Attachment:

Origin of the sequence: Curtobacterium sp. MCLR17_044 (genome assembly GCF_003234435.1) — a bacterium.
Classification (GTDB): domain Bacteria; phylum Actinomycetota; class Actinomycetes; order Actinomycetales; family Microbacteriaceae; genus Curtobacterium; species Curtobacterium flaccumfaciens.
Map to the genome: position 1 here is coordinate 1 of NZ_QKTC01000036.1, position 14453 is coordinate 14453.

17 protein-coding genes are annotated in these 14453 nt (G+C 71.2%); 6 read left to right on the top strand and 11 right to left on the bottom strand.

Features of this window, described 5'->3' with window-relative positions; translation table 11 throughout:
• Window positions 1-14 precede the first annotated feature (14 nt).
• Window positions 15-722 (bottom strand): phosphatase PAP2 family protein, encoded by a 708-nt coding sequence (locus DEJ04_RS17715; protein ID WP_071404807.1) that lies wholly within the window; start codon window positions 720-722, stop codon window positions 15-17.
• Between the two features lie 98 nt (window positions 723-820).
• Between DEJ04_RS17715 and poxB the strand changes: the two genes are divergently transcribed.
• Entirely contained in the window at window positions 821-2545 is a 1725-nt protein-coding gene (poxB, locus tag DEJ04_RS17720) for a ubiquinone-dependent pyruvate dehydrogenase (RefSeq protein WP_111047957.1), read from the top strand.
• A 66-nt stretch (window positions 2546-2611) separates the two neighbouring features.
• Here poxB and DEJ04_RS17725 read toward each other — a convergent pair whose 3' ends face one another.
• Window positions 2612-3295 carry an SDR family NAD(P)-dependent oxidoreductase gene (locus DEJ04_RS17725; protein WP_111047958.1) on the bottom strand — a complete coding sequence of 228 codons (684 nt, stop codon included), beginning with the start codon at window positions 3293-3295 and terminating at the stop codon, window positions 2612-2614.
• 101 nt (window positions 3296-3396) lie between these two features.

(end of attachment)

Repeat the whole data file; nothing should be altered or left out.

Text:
Origin of the sequence: Curtobacterium sp. MCLR17_044 (genome assembly GCF_003234435.1) — a bacterium.
Classification (GTDB): domain Bacteria; phylum Actinomycetota; class Actinomycetes; order Actinomycetales; family Microbacteriaceae; genus Curtobacterium; species Curtobacterium flaccumfaciens.
Map to the genome: position 1 here is coordinate 1 of NZ_QKTC01000036.1, position 14453 is coordinate 14453.

17 protein-coding genes are annotated in these 14453 nt (G+C 71.2%); 6 read left to right on the top strand and 11 right to left on the bottom strand.

Features of this window, described 5'->3' with window-relative positions; translation table 11 throughout:
• Window positions 1-14 precede the first annotated feature (14 nt).
• Window positions 15-722 (bottom strand): phosphatase PAP2 family protein, encoded by a 708-nt coding sequence (locus DEJ04_RS17715; protein ID WP_071404807.1) that lies wholly within the window; start codon window positions 720-722, stop codon window positions 15-17.
• Between the two features lie 98 nt (window positions 723-820).
• Between DEJ04_RS17715 and poxB the strand changes: the two genes are divergently transcribed.
• Entirely contained in the window at window positions 821-2545 is a 1725-nt protein-coding gene (poxB, locus tag DEJ04_RS17720) for a ubiquinone-dependent pyruvate dehydrogenase (RefSeq protein WP_111047957.1), read from the top strand.
• A 66-nt stretch (window positions 2546-2611) separates the two neighbouring features.
• Here poxB and DEJ04_RS17725 read toward each other — a convergent pair whose 3' ends face one another.
• Window positions 2612-3295 carry an SDR family NAD(P)-dependent oxidoreductase gene (locus DEJ04_RS17725; protein WP_111047958.1) on the bottom strand — a complete coding sequence of 228 codons (684 nt, stop codon included), beginning with the start codon at window positions 3293-3295 and terminating at the stop codon, window positions 2612-2614.
• 101 nt (window positions 3296-3396) lie between these two features.